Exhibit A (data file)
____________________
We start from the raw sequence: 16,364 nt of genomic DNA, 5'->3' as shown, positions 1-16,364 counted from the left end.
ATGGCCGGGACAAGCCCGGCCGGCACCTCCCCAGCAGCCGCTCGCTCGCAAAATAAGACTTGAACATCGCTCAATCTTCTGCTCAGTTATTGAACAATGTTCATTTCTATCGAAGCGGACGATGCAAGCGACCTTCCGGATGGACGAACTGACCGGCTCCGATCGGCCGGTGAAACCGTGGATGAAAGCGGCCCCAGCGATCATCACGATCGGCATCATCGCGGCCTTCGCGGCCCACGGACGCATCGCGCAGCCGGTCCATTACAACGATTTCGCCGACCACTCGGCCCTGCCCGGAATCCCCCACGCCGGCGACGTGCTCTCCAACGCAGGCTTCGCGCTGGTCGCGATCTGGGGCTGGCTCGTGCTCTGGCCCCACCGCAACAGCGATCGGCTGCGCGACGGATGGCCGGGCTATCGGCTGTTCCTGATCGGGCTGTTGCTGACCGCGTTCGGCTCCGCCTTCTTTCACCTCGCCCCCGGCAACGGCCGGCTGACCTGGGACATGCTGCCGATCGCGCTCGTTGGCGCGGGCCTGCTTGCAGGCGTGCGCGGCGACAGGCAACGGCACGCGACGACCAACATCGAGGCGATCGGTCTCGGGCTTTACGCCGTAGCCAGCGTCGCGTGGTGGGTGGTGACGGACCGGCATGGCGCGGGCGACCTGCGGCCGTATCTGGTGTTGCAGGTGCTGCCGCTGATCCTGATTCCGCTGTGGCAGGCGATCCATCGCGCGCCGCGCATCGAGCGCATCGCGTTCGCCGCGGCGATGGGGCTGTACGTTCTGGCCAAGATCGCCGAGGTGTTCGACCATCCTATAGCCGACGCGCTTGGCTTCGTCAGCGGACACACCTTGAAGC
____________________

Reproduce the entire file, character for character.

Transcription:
We start from the raw sequence: 16,364 nt of genomic DNA, 5'->3' as shown, positions 1-16,364 counted from the left end.
ATGGCCGGGACAAGCCCGGCCGGCACCTCCCCAGCAGCCGCTCGCTCGCAAAATAAGACTTGAACATCGCTCAATCTTCTGCTCAGTTATTGAACAATGTTCATTTCTATCGAAGCGGACGATGCAAGCGACCTTCCGGATGGACGAACTGACCGGCTCCGATCGGCCGGTGAAACCGTGGATGAAAGCGGCCCCAGCGATCATCACGATCGGCATCATCGCGGCCTTCGCGGCCCACGGACGCATCGCGCAGCCGGTCCATTACAACGATTTCGCCGACCACTCGGCCCTGCCCGGAATCCCCCACGCCGGCGACGTGCTCTCCAACGCAGGCTTCGCGCTGGTCGCGATCTGGGGCTGGCTCGTGCTCTGGCCCCACCGCAACAGCGATCGGCTGCGCGACGGATGGCCGGGCTATCGGCTGTTCCTGATCGGGCTGTTGCTGACCGCGTTCGGCTCCGCCTTCTTTCACCTCGCCCCCGGCAACGGCCGGCTGACCTGGGACATGCTGCCGATCGCGCTCGTTGGCGCGGGCCTGCTTGCAGGCGTGCGCGGCGACAGGCAACGGCACGCGACGACCAACATCGAGGCGATCGGTCTCGGGCTTTACGCCGTAGCCAGCGTCGCGTGGTGGGTGGTGACGGACCGGCATGGCGCGGGCGACCTGCGGCCGTATCTGGTGTTGCAGGTGCTGCCGCTGATCCTGATTCCGCTGTGGCAGGCGATCCATCGCGCGCCGCGCATCGAGCGCATCGCGTTCGCCGCGGCGATGGGGCTGTACGTTCTGGCCAAGATCGCCGAGGTGTTCGACCATCCTATAGCCGACGCGCTTGGCTTCGTCAGCGGACACACCTTGAAGC